White blood cell

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White blood cells are an integral part of the bodies immune system, also know as leukocytes, they work as the second line of defence against bacterial and viral infections. White blood cells differentiate from bone marrow stem cells and differentiate into 1 of 5 different types of leukocyte. These are Lymphocytes, Eosinophils, Basophil, Neutrophils and Monocytes; all working together with differing objectives in a fight against infection [1]. Basophils have two main functions; the first action is to release histamine when the body encounters an allergic reaction and they also contain the substance heparin which helps prevent the blood from clotting[2]. Typically, the human body will contain 4500-10000 white blood cells, the number varies depending on the current level of stress on the person and whether they currently have any significant infections. A very low white blood cell count is called leukopenia, this could be caused by bone marrow deficiency or even radiation therapy. Similarly, an exceptionally high white blood cell count is called leukocytosis. This can be caused by anemia, bone marrow tumours and leukemia [3].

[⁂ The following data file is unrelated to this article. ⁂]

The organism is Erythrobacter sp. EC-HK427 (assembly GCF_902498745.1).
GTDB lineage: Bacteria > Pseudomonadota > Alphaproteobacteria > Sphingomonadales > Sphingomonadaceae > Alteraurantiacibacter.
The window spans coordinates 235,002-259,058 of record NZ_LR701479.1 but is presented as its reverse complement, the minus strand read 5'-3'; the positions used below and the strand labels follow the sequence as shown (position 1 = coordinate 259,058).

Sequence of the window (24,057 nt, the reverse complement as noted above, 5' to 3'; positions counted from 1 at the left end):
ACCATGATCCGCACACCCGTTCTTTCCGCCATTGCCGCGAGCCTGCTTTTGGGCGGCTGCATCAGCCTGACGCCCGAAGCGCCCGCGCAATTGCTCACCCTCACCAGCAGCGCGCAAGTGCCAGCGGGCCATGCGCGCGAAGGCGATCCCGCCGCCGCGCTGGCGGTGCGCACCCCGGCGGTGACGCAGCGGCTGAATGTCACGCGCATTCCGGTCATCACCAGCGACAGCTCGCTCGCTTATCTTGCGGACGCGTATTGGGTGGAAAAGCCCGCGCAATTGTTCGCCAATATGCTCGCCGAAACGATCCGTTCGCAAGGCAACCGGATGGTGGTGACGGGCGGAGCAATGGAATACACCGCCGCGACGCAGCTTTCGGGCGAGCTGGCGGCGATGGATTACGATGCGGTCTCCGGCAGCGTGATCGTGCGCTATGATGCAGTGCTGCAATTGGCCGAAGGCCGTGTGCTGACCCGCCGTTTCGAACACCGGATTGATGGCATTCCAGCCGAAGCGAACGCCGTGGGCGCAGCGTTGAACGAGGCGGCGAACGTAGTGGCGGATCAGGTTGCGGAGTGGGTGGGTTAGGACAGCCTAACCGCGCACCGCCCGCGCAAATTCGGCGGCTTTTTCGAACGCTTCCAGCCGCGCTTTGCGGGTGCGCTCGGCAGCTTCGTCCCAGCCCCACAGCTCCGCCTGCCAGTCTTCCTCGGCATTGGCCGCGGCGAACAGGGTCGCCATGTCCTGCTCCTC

References

  1. Alberts, B. (2005).Molecular Biology of the Cell. 'Leukocyte functions and percentage breakdown'.
  2. https://www.healthline.com/health/basophils#what-are-basophils-for2
  3. WBC count. Pubmed Health. February 2011. http://www.ncbi.nlm.nih.gov/pubmedhealth/PMH0004109/
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